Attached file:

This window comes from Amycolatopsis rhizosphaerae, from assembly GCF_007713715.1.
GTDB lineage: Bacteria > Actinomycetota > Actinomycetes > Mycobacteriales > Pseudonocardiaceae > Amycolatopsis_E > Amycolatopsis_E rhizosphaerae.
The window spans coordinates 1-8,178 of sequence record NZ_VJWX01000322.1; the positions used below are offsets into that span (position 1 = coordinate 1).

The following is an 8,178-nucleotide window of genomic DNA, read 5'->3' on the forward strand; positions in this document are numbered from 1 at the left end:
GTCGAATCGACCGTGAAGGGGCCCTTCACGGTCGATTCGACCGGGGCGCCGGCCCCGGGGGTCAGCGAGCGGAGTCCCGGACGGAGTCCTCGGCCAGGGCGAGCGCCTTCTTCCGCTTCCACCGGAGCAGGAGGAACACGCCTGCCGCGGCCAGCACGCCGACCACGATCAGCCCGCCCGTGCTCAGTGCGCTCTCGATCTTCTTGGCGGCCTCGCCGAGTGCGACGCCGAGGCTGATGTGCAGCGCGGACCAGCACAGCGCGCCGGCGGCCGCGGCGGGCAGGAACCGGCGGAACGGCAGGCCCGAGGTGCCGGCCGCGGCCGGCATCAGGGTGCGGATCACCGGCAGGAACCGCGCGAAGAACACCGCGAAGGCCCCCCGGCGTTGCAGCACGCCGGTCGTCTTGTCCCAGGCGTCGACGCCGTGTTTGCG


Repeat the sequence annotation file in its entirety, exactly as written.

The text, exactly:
This window comes from Amycolatopsis rhizosphaerae, from assembly GCF_007713715.1.
GTDB lineage: Bacteria > Actinomycetota > Actinomycetes > Mycobacteriales > Pseudonocardiaceae > Amycolatopsis_E > Amycolatopsis_E rhizosphaerae.
The window spans coordinates 1-8,178 of sequence record NZ_VJWX01000322.1; the positions used below are offsets into that span (position 1 = coordinate 1).

The following is an 8,178-nucleotide window of genomic DNA, read 5'->3' on the forward strand; positions in this document are numbered from 1 at the left end:
GTCGAATCGACCGTGAAGGGGCCCTTCACGGTCGATTCGACCGGGGCGCCGGCCCCGGGGGTCAGCGAGCGGAGTCCCGGACGGAGTCCTCGGCCAGGGCGAGCGCCTTCTTCCGCTTCCACCGGAGCAGGAGGAACACGCCTGCCGCGGCCAGCACGCCGACCACGATCAGCCCGCCCGTGCTCAGTGCGCTCTCGATCTTCTTGGCGGCCTCGCCGAGTGCGACGCCGAGGCTGATGTGCAGCGCGGACCAGCACAGCGCGCCGGCGGCCGCGGCGGGCAGGAACCGGCGGAACGGCAGGCCCGAGGTGCCGGCCGCGGCCGGCATCAGGGTGCGGATCACCGGCAGGAACCGCGCGAAGAACACCGCGAAGGCCCCCCGGCGTTGCAGCACGCCGGTCGTCTTGTCCCAGGCGTCGACGCCGTGTTTGCG